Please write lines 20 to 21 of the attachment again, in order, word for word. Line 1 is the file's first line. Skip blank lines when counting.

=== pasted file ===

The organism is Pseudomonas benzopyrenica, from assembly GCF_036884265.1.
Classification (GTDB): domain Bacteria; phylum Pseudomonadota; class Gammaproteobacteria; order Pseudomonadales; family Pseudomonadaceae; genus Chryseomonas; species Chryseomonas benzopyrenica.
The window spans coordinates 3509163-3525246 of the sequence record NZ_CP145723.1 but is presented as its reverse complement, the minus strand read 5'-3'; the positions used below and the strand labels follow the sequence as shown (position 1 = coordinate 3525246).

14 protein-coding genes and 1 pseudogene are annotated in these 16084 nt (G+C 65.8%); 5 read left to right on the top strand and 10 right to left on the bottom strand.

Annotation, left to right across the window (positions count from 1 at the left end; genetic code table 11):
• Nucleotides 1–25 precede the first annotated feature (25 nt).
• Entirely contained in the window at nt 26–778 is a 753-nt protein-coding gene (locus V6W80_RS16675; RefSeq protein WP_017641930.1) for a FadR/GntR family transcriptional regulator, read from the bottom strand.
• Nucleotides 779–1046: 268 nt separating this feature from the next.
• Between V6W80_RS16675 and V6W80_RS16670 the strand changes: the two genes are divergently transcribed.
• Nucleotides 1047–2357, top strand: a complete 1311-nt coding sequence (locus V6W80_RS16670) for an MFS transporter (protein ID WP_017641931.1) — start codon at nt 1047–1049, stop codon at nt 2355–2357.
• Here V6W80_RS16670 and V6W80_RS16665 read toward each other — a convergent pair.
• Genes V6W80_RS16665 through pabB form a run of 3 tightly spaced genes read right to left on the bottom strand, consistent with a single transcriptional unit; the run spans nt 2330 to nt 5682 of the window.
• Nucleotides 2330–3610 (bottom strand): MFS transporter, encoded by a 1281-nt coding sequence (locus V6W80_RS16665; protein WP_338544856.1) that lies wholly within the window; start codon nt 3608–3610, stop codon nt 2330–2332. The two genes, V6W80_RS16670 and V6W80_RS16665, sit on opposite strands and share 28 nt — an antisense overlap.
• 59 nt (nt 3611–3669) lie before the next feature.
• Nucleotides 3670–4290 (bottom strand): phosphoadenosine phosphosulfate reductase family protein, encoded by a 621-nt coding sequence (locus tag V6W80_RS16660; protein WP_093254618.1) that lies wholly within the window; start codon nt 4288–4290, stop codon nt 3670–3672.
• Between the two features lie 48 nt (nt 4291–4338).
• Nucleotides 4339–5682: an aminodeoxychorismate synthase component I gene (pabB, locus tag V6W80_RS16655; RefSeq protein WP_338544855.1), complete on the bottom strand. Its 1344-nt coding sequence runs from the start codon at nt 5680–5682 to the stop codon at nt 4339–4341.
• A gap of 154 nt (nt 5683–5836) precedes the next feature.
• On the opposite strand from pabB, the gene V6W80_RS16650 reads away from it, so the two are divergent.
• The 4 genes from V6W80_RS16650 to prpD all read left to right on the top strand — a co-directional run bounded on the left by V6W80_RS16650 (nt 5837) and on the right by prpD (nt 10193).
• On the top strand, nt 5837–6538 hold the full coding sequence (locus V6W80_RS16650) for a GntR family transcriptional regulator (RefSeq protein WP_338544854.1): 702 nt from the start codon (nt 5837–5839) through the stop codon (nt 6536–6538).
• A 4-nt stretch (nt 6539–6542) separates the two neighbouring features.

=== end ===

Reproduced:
• The 4 genes from V6W80_RS16650 to prpD all read left to right on the top strand — a co-directional run bounded on the left by V6W80_RS16650 (nt 5837) and on the right by prpD (nt 10193).
• On the top strand, nt 5837–6538 hold the full coding sequence (locus V6W80_RS16650) for a GntR family transcriptional regulator (RefSeq protein WP_338544854.1): 702 nt from the start codon (nt 5837–5839) through the stop codon (nt 6536–6538).